US regulators narrate someone really needs to monitor Elon Musk’s tweets
US regulators say someone really needs to monitor Elon Musk’s tweets
U.S. securities regulators on Tuesday said they have authority to subpoena Tesla CEO Elon Musk about his tweets and urged a federal judge not to let the executive get away with tweeting with abandon.
Musk has called the actions of the U.S. Securities and Exchange Commission, which in 2018 required Musk to get pre-approval for certain Tesla-related public communications, i.e. wild tweets that could affect stock price and shareholder value, “harassment” and “unjustified action.”
Musk had agreed to settle with the SEC back then, but last year came under fire again when he asked his followers on Twitter if he should sell 10% of his stake in Tesla, resulting in Tesla’s shares decreasing sharply. Musk has since sold around $16 billion worth of stock. Shortly thereafter, in November, the SEC issued a subpoena to determine if Musk was complying with the previous settlement.
In response to the SEC’s probes, Musk has tried to terminate or modify the 2018 consent decree, as well as quash a subpoena requesting records concerning the November Twitter poll.
“In 2018, to settle the SEC’s action against him, Musk agreed to comply with Tesla’s mandatory procedures requiring pre-approval of certain of his Tesla-related public communications,” wrote SEC regulator Melissa Armstrong in a filing in the federal court of Manhattan. “Musk cannot now cast off the Amended Final Judgment simply because he has found complying with Tesla’s procedures to be less convenient than he had hoped, or because he wishes the SEC would not investigate whether Tesla’s disclosure controls and procedures are actually being maintained and followed.”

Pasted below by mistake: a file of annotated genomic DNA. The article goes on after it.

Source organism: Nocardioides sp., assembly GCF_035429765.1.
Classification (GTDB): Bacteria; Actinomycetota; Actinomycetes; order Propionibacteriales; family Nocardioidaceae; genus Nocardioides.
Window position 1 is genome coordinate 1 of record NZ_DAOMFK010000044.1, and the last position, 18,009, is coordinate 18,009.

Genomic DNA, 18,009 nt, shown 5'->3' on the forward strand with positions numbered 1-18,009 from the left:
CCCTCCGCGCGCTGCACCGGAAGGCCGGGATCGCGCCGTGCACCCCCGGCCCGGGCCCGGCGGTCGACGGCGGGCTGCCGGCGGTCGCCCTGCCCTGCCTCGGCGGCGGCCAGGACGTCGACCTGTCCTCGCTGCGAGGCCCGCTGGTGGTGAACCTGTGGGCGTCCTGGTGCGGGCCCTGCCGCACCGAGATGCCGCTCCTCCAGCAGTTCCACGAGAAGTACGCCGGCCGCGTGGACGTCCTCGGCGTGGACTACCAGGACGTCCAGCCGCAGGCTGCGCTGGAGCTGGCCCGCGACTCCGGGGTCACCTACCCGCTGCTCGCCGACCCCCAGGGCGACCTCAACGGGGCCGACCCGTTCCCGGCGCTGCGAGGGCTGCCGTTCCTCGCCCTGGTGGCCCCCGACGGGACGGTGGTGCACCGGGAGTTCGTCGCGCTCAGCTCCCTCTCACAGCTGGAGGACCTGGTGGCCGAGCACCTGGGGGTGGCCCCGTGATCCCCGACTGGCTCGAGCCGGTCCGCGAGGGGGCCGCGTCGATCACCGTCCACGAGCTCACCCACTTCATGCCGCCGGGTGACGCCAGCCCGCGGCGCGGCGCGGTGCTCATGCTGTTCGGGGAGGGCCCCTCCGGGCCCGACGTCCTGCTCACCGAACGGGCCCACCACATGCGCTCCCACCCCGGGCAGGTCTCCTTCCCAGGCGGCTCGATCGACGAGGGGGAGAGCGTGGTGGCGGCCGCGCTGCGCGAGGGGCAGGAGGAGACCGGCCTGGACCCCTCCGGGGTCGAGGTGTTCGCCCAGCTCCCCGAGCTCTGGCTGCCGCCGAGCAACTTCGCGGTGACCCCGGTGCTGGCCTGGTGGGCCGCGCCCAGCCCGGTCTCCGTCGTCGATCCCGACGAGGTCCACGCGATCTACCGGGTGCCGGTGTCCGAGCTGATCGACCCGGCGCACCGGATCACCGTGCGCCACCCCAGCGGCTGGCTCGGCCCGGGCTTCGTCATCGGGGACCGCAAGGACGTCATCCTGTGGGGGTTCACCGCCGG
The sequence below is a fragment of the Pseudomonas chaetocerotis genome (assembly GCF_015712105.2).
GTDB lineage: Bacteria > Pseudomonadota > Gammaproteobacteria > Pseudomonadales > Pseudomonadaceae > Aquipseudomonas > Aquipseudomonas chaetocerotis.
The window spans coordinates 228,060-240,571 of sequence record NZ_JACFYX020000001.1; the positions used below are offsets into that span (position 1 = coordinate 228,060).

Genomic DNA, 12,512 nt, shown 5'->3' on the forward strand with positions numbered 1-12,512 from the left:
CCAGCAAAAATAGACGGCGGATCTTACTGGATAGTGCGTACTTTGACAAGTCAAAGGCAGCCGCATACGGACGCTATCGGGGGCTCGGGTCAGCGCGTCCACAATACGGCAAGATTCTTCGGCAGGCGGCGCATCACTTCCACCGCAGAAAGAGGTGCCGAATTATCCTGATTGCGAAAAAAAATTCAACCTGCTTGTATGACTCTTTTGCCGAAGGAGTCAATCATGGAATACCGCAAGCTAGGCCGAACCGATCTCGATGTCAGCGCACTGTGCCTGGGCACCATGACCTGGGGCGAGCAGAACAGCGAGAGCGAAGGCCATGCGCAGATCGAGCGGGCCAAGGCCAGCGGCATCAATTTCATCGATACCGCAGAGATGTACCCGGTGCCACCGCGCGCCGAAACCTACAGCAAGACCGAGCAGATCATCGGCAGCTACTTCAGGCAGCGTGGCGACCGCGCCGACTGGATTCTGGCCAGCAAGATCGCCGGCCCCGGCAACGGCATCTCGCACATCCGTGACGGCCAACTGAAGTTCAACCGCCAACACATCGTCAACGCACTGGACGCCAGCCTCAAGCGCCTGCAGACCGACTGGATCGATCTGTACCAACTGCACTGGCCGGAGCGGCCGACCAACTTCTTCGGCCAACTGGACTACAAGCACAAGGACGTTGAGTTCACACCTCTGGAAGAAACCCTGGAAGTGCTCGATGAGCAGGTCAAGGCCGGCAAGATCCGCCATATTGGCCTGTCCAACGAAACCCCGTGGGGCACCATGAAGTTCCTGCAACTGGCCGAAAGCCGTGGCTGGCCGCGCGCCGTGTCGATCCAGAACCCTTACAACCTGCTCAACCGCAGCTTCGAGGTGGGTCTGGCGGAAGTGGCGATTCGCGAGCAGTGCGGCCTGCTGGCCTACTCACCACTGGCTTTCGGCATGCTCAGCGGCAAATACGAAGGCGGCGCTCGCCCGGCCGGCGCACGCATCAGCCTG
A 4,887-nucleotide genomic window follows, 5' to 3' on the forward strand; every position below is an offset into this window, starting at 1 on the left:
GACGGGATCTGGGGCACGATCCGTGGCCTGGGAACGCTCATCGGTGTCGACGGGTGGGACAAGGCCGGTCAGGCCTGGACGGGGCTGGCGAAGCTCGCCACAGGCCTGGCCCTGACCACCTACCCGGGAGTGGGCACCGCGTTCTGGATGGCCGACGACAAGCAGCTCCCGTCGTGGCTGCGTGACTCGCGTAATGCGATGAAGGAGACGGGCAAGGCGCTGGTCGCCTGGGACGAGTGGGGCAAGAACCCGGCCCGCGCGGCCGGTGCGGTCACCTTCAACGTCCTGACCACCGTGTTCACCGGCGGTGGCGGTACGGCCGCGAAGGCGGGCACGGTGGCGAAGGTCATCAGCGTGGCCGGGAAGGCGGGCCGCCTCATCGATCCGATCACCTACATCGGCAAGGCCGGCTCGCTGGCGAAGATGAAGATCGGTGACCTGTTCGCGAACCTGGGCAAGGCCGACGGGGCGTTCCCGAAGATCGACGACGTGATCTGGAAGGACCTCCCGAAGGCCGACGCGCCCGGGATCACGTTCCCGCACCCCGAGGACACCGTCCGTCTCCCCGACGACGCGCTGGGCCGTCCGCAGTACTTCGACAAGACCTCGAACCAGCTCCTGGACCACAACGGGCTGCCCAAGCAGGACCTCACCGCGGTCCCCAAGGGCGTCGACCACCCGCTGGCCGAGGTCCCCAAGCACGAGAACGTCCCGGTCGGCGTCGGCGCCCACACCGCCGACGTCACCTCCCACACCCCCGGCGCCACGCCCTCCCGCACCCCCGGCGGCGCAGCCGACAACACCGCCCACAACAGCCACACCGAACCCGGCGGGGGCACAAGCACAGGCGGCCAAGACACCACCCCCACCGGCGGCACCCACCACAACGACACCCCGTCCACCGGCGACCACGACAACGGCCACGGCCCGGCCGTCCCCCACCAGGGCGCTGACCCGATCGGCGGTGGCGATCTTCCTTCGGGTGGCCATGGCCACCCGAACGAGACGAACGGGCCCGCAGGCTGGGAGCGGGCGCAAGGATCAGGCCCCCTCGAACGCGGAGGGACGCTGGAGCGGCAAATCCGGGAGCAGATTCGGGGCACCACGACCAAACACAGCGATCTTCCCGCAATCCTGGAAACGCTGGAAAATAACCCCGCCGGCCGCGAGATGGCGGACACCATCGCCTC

The dispute with the SEC stems from an August 2018 tweet from Musk that he had “funding secured” to take Tesla private, but in reality the buyout was not close and “subject to numerous contingencies,” according to the SEC. U.S. regulators said that Tesla’s claims constituted fraud because they were “false and misleading” – Musk hadn’t discussed deal terms or price with any potential financing partners, and his tweets caused Tesla’s stock price to jump by over 6%, leading to significant market disruption, said the regulators.
In the settlement, Tesla and Musk each paid a $20 million civil fine, and Musk stepped down as Tesla’s chairperson.
Musk has since accused the SEC of punishing him for criticizing the government and exercising his constitutional right to free speech under the First Amendment, complaining about the “sheer number of demands” by the SEC from 2018 to present.
“But Musk’s own chronology of alleged demands is both underwhelming and reflects legitimate inquiries as to new potentially violative conduct by Tesla and Musk – including the conduct that gave rise to the SEC’s 2018 enforcement actions,” wrote Armstrong in the court filing.
Doubling down, the regulator said that modifying the 2018 final judgement wouldn’t free Musk from scrutiny over his Tesla-related tweets because as an officer of the company, “Musk would still be subject to Tesla’s disclosure controls and procedures.”
“So long as Musk and Tesla use Musk’s Twitter account to disclose information to investors, the SEC may legitimately investigate matters relating to Tesla’s disclosure controls and procedures, including Musk’s tweets about Tesla, as well as the accuracy of Tesla’s public statements about its controls and procedures,” said Armstrong.
Elon Musk is trolling the SEC on Twitter